American Allies won a tariff battle with Trump on Thursday, but there was no backing down on the presidential order to slap massive tariffs on Chinese products in a move to punish Beijing and equalize trade--despite trade war fears and cries of alarm from the retail corridors.
At 12:30p.m. EST Thursday, Trump signed an order to impose $50 billion worth of tariffs on Chinese imports, taking the ‘America First’ trade policy to a potentially dangerous new level.
The amount represents what U.S. officials say Chinese trade practices have cost American business.
The president has now ordered trade officials to come up with a list of specific good to target within 15 days.
Earlier this week, Trump vowed to make good on his campaign promise to equalize US-China trade relations by slapping a $60-billion tariff package as punishment for stealing and extorting American trade secrets.
That figure was double what Trump’s senior aides had proposed.
Ahead of the announcement, China vowed to respond in equal measure:
"China will certainly take all necessary measures to resolutely defend its legitimate rights and interests," if the United States imposes new restrictions, the Ministry of Commerce said in a statement on Thursday.
Trump also called for new limits on Chinese investment in U.S. technology in a bid to stop China from strategically acquiring new technologies through U.S. investments.
The tariffs are meant to target over 100 products that were specifically developed by the Chinese using stolen trade secrets and other intellectual property infringements, or by forcing companies to hand them over in return for market access in China.
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"The imposition of sweeping tariffs would trigger a chain reaction of negative consequences for the U.S. economy, provoking retaliation; stifling U.S. agriculture, goods and services exports; and raising costs for businesses and consumers," said the letter, signed by leaders of the U.S. Chamber of Commerce, the National Retail Federation, and other groups.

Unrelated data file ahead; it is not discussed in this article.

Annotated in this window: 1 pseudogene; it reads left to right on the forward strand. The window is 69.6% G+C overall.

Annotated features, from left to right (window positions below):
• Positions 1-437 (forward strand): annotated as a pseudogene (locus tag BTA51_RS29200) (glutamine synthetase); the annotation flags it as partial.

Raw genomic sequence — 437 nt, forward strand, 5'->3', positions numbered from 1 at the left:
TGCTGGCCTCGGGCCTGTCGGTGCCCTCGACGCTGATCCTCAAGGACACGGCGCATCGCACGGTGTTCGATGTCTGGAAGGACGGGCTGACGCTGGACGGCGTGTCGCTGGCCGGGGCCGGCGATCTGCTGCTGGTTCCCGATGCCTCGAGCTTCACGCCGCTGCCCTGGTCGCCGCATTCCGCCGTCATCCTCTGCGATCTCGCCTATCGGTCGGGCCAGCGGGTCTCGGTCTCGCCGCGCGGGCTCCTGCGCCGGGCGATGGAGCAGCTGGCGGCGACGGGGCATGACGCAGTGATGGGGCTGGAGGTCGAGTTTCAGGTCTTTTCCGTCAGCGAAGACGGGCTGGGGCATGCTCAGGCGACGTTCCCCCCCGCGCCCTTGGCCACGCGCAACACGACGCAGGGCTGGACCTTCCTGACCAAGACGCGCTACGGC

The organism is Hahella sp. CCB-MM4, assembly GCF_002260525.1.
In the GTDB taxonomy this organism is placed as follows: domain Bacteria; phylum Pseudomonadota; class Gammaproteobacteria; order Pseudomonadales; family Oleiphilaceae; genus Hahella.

For the EU, however, Thursday was a victory that narrowly avoids a trade war with allies.
At the eleventh hour, Trump backtracked on steel and aluminum tariffs that would have targeted U.S. allies, exempting the European Union after weeks of retributive threats, the most recent which would have seen a 3-percent tax on the turnover of U.S. tech giants.
On Thursday, U.S. Trade Representative Robert Lighthizer said the EU would be exempted from the 25-percent tariff on steel imports and the 10-percent tariff on aluminum, in addition to a tax on European cars Trump had threatened.
This is the second time Trump has backtracked on the steel and aluminum tariffs, earlier exempting Canada, Mexico and Australia.
Earlier this week, the European Commission proposed a new tax rate that would target companies with over $920 million in annual global revenues and over 50 million euros in taxable EU revenues annually. The 3-percent tax would hit giant tech companies like Google and Facebook particularly hard. Amazon’s marketplace transactions would also likely have been affected, despite a proposed exemption for e-commerce groups.
The proposed tax could have earned over $6 billion for EU coffers, but most analysts believed it would have been challenging—at best—to get past EU states and lawmakers.
By Fred Dunkley for Safehaven.com
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